Either for ethical, cultural or economic related issues, EFL coursebooks addressed to teenagers do not usually include topics which may be sensitive.

Either for ethical, cultural or economic related issues, EFL coursebooks addressed to teenagers do not usually include topics which may be sensitive. On the contrary, there is a widespread tendency for material writers to design course units around themes such as food, family, the weather, sports, music, the future, schools, narrations, fashion, and so on.

My teaching experience seemed to confirm the paragraph above until I found the book Taboos and Issues by Richard MacAndrew and Ron Martínez (2001). The introduction to this book explains the reason behind the topics chosen by claiming that teachers often complain that teaching materials do not cover the topics we, which obviously includes teachers and students, discuss in our daily lives.

The book in focus includes some of the following topics in its units: nudity, prostitution, torture, genetic engineering, gays, sale of human organs, abortion, transsexuals, depression, racism, drug legalisation, and addictions, among other controversial issues. However, the authors are well aware of the nature of these topics, and therefore suggest that, even though the book is in its contents highly stimulating and relevant, teachers should use it with students they know well and have developed respect and trust over their school life. Teachers, they move on to say, should be alert and do some previous research in case the topic to be discussed may greatly affect one of their students, who, must be given the right to remain silent. While the topics may easily engage students, it is essential that teachers are skilful to round up discussions and focus on the language content of the lesson so as to avoid potential problems in terms of rapport and classroom atmosphere.

In the literature, when it comes to syllabus and material design, syllabus type and material as source are central. In the case of syllabi which take topics as the organising principle, a process syllabus may be adopted as, from an analytic point of view; it uses language as a vehicle for communicating something else (Nunan, 1988). In relation to this aspect, a syllabus organised around topics or themes can contribute to learners’ whole development by including subject matter of various kinds which is informative, challenging, amusing as well as provocative (Cunningsworth, 1995). Furthermore, topics could also be the organising principle of the material to use. The secret of topic-based material, according to Hedge (2000), seems to lie in choosing topics which are provocative but not offensive and in the use of material, depending on the level of students, which is authentic in the sense that it has not been developed for ELT purposes.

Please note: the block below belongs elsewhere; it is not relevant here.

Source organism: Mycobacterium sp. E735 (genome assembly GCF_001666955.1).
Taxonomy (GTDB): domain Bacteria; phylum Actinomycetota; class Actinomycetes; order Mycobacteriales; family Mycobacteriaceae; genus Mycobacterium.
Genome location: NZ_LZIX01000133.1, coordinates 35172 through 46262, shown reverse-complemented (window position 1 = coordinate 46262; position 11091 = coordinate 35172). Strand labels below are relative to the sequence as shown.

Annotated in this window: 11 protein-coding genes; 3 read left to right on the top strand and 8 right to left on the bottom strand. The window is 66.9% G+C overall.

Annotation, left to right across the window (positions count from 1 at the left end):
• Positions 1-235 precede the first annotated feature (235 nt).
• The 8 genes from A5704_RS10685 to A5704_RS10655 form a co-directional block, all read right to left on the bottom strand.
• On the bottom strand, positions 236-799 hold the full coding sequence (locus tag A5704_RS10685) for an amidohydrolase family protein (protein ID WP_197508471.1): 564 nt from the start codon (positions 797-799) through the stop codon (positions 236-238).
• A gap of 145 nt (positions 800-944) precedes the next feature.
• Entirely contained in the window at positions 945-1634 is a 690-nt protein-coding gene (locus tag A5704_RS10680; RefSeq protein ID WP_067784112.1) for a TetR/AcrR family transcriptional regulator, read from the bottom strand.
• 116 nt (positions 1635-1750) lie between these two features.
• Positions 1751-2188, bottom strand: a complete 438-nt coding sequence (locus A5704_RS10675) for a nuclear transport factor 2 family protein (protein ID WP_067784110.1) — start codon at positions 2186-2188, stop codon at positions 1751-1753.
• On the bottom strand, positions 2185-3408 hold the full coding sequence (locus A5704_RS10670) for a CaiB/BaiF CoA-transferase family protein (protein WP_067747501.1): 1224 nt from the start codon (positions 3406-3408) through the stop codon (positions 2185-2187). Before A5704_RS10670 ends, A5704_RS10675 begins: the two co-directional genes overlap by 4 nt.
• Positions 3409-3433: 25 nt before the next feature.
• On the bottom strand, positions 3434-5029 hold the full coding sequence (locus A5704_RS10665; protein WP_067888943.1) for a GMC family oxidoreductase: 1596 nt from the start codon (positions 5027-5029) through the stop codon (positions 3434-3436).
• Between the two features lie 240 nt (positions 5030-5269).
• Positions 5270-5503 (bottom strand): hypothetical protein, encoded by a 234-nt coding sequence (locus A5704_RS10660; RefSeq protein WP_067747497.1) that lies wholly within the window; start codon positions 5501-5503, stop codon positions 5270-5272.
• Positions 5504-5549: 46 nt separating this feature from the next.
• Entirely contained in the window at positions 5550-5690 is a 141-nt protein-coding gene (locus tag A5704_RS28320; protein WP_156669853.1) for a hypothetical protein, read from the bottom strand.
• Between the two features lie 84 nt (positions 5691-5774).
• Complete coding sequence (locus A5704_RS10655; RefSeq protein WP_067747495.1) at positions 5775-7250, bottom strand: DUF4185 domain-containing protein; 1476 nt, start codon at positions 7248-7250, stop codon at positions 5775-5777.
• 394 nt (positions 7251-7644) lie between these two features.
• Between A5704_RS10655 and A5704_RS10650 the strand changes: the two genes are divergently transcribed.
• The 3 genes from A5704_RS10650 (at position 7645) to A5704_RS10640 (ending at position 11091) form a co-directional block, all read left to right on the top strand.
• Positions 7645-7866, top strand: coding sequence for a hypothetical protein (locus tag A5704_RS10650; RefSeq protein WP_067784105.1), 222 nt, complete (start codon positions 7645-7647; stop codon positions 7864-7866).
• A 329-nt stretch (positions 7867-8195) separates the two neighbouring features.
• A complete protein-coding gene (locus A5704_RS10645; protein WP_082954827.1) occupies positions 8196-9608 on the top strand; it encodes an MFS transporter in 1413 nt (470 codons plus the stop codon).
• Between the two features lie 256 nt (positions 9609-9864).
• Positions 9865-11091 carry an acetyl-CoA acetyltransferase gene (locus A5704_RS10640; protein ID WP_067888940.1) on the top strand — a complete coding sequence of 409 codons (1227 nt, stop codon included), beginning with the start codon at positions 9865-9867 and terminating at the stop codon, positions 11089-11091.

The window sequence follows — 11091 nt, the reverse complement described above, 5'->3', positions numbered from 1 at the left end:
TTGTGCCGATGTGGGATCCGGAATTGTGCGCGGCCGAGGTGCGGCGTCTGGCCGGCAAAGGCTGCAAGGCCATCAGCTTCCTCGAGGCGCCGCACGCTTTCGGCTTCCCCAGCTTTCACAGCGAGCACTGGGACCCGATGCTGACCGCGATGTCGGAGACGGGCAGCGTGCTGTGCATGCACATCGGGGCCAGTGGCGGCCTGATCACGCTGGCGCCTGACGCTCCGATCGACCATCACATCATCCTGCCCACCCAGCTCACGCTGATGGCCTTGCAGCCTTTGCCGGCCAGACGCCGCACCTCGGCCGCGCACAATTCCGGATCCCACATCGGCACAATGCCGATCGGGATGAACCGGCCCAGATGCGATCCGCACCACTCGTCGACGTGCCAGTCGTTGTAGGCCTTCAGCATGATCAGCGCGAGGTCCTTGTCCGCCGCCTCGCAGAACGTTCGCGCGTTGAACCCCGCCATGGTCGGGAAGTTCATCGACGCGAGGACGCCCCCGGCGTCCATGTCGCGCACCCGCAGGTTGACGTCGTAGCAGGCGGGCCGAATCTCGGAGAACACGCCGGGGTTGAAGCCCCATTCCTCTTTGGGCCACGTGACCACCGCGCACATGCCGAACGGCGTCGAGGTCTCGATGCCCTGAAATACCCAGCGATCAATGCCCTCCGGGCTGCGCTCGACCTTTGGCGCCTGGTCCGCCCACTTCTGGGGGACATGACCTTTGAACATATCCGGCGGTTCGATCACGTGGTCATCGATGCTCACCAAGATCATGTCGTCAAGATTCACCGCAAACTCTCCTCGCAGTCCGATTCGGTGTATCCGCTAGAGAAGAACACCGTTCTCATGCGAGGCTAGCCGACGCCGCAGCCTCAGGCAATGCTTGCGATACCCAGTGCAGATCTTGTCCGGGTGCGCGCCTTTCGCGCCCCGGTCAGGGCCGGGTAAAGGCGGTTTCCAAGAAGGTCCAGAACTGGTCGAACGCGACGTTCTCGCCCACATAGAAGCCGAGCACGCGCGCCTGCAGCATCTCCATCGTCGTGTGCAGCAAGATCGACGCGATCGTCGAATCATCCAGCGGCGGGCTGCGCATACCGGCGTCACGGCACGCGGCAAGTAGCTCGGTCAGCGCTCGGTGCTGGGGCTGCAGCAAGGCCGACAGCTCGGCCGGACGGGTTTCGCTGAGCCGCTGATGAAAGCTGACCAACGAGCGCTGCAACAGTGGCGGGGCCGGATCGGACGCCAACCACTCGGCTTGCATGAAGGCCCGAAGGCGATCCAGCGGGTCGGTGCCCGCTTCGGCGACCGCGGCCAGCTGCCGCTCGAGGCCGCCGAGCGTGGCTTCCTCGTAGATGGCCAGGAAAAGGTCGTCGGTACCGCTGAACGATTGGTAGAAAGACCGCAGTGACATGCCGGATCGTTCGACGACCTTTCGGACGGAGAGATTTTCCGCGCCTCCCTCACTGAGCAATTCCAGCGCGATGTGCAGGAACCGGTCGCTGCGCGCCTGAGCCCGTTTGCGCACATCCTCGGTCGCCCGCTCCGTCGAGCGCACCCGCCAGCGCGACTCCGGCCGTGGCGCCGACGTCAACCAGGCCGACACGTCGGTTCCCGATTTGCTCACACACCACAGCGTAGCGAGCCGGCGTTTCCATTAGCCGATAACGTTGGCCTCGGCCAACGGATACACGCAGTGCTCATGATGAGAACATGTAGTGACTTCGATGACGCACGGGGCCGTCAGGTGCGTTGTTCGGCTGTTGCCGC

As regards the term ‘offensive’, this very much depends on the context we teach. While a topic such as ‘nudity’ could be totally welcomed in Argentina, it could be completely rejected in other parts of the world.

Having all these ideas in mind plus others which I am not going to refer to, I designed a coursebook which aimed at integrating content and language following a CBI-CLIL approach.

Once I had finished the first draft of my twenty-four unit coursebook, I trialled one unit on the topic of relationships between parents and teens. The class reacted positively to the topic and the way I had broken down the unit into vocabulary and the four skills and by using interviews I downloaded from youtube. At the end of the class, I also asked my students to suggest other topics which I might use to develop further material. Interestingly, some of their answers included: alcoholism, animal trafficking, anorexia, child psychology, personality disorders among others.

 With another class, a group of seventeen year old students who had been learning English with me for around four years, I trialled a more sensitive topic-based unit: Child Abuse. The feedback I received was extremely positive. Not only did they appreciate the fact that they could say something meaningful with their intermediate level of English, but also, they made wonderful presentations on different aspects of this topic. Some groups made presentations comparing child abuse statistics between Argentina and Brazil. Some others, based on the input provided, looked further into how this issue is addressed in Australia by NAPCAN organisation (I showed them NAPCAN campaign’s spots retrieved from youtube). One group, for example, talked about how children are used by guerrillas or terrorism. Another group took a different path and presented the differences between child abuse, maltreatment, and neglect and how these can be detected and addressed.

I remember being told that I should leave this unit behind and develop others, but I wanted to explore it with my students, and, fortunately, it worked. However, I am aware that it may not be the case every year with every class. Yet, I also believe that I need to encourage myself to try new things out and give my students the chance to talk about topics which are real and present in our society today.



Cunningsworth, A. (1995) Choosing your Textbook. London: Heinemann.

Hedge, T. (2000) Teaching and Learning in the Language Classroom. Oxford: Oxford University Press.

MacAndrew R. and R. Martínez (2001) Taboos and Issues. Boston: Thomson – Heinle.

Nunan, D. (1988) Syllabus Design. Oxford: Oxford University Press.




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